Huyeet is limping as he crosses the border, his leg bandaged with dirty gauze.
As he enters Sudan, fleeing Ethiopia’s Tigray province, border guards direct him to the first aid tent nearby.
The medical facilities here are basic and Huyeet grimaces as the grimy dressing is unraveled, revealing a gunshot wound.
Huyeet is 24, and like many of the people CNN met as they crossed the border, he refuses to give his surname. Even here, so far from home, he says he feels unsafe.
Huyeet says that when the Ethiopian Army captured his hometown, Humera, its soldiers reassured Huyeet and those with him that they would be safe.
Then the Ethiopian troops withdrew.
“The Amhara militia [Fano] came and I was shot in my leg with a bullet and as I fell on the ground the blood of the other wounded bodies splashed onto my face,” Huyeet said.
“As the militiamen came to inspect the bodies to see who was living and who was dead, they saw that I was covered with blood,” he recalled. “They thought I was dead, so they threw me into a stream.”
Huyeet said he was saved by a group of Tigray refugees, who fished him out of the water and bandaged his leg.
“The Fano, they left me for dead,” he told CNN, as medics cleaned his wound.
The Fano are an ethnic Amhara militia which is allied with the Ethiopian Army.
A spokeswoman for the Ethiopian government denied the existence of the “Fano” Amhara militia but – confusingly – did acknowledge that “the militia of the Amhara Region were engaged to the extent of securing border towns between the two regions.”
Violence against civilians
It’s very hard to know what is happening in Ethiopia’s Tigray region, because the government has endorsed a communications blackout.
A CNN team at the Sudan-Ethiopia border spent days gathering testimony from refugees who say they were targeted because of their Tigray ethnicity.
The conflict in Tigray, between the Tigray Peoples Liberation Forces (TPLF) and the government of Prime Minister Abiy Ahmed, began in early November.
Nobel laureate Abiy has accused Tigray’s leaders of undermining his democratic reforms.
International leaders have repeatedly expressed grave concern for the disruption of humanitarian access and for violence against civilians during fighting in the regional capital, Mekelle.
Ethiopian National Defense Forces (ENDF) took control of Mekelle, which is home to half a million residents – half of whom are children – late last month.
The Ethiopian government has denied bombing civilian areas and accused TPLF forces of sheltering in schools, churches and mosques.
CNN has not been permitted to travel to Ethiopia’s Tigray region by the Ethiopian government, although we have requested access.
CNN is not able to independently verify Huyeet’s story but all the refugees we spoke to told a similar story.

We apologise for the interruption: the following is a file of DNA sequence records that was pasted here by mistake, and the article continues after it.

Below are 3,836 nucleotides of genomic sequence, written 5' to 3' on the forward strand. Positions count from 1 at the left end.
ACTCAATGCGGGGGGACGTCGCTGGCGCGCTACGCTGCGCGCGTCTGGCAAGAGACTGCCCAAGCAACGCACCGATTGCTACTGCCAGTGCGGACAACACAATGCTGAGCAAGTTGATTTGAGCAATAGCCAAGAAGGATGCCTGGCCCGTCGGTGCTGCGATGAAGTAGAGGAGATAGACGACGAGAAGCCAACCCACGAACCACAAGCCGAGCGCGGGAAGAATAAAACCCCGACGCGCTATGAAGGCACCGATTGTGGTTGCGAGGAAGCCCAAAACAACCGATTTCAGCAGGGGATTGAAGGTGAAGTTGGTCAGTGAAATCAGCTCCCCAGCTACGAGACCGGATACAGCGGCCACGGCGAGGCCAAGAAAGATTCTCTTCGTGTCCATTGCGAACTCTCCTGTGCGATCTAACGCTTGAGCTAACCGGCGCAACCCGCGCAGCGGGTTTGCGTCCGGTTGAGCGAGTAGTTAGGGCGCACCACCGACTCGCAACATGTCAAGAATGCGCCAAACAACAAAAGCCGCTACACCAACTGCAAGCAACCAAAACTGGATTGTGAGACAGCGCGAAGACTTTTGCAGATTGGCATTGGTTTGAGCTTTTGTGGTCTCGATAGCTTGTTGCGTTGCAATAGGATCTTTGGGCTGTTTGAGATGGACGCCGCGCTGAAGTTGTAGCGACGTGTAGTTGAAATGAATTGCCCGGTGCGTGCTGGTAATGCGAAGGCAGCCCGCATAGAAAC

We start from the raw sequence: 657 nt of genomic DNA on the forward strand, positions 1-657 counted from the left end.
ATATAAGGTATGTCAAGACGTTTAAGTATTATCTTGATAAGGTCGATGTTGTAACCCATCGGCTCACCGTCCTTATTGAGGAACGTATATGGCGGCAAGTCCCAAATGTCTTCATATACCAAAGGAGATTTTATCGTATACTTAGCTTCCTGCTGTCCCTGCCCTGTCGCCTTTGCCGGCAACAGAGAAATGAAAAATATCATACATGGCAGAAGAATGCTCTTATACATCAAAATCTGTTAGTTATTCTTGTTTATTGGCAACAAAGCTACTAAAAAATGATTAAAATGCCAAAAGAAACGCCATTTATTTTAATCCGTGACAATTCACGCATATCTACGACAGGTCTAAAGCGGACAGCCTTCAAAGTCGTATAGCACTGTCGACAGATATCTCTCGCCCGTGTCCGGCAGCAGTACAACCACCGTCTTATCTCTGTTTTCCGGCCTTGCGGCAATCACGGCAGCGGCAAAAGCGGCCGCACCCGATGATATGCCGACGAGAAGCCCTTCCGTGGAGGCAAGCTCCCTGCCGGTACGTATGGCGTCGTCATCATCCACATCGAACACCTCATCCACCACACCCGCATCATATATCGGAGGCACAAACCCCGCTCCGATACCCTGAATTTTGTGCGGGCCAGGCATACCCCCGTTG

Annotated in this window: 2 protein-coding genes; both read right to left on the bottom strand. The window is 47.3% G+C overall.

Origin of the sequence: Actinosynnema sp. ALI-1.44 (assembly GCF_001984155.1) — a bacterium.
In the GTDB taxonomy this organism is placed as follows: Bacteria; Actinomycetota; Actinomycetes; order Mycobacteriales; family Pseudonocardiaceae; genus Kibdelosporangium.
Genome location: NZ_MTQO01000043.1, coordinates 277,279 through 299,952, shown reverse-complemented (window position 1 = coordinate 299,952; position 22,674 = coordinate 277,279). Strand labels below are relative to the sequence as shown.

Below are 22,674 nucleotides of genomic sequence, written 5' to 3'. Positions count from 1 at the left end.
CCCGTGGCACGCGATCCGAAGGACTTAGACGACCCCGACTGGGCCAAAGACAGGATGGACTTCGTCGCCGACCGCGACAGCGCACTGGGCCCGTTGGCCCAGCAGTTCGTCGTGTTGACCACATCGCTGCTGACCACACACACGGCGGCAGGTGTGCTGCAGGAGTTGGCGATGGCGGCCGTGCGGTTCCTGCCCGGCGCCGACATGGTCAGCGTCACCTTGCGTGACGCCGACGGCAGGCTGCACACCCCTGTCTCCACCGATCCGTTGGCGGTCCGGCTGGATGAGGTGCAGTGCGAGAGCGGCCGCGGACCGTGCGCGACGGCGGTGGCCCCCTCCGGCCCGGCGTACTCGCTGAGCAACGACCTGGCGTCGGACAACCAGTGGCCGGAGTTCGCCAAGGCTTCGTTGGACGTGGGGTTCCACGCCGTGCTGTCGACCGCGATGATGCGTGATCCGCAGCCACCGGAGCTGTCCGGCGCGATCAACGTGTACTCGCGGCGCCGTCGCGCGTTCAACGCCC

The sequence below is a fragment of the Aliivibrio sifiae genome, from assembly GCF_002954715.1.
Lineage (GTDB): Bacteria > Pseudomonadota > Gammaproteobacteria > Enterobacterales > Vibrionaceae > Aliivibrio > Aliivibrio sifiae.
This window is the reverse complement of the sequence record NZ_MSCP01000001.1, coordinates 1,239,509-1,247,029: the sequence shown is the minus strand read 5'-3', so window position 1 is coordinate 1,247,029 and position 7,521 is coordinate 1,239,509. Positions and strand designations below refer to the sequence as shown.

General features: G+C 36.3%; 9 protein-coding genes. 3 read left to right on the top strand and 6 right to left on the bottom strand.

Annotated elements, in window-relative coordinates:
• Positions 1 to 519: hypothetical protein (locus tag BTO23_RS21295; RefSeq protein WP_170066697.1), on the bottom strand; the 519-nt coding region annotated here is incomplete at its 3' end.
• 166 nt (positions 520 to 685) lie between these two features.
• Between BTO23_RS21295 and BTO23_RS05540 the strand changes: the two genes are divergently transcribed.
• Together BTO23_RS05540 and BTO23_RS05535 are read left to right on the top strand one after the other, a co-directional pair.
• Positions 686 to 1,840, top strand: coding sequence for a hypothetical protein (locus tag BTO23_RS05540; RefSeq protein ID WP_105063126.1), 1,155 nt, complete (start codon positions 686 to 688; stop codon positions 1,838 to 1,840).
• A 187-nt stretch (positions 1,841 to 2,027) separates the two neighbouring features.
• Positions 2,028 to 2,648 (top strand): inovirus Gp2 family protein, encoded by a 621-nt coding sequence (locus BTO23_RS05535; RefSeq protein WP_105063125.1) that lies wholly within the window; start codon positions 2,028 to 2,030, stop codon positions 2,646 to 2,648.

Again, and again, they described how the Ethiopian army enters a town and tells civilians that they are safe. Then the Ethiopian soldiers leave, and other armed groups arrive.
Ethnic cleansing fears
Unlike Huyeet, Zeray Gabrgeorgis asked that we publish his name in full – he was separated from the rest of his family as they fled his hometown and fears the worst. He doesn’t believe he has anything left to lose.
Gabrgeorgis says that in his town – Sheraro on the Eritrea-Ethiopia border – the Eritrean military took over when Ethiopian troops left.
“They beat us with the machine guns, they would make us lie on the ground and put the weapon in our mouths,” he said. “If you are afraid, they will kill you, and if you don’t show fear, they turn you on your back and hit you with the back of the rifle.”
An Ethiopian government spokeswoman did not specifically deny refugees’ claims that Eritrean soldiers were involved but dismissed their claims as propaganda spread by regional Tigray forces.
“The people of Tigray, under Tigray People’s Liberation Front’s oppressive rule, have been consistently fed a ‘fear of the other’ propaganda over the past three decades,” she said.
CNN attempted to reach the Eritrean government for comment but was unsuccessful.
The testimonies – if true – speak to growing fears that the month-old hostilities in Ethiopia could draw in other regional actors.
They also raise concerns that it could descend into an ethnic conflict.
Western diplomats based in the region, who spoke on condition of anonymity for fear of exacerbating the situation on the ground, told CNN their biggest fear is that the conflict could descend into ethnic cleansing.
“How do you say you didn’t know, when all the signs are there – clear as day,” wondered one diplomat, voicing a frustration common among Western governments’ representatives there. “But how do you even begin to stop this?”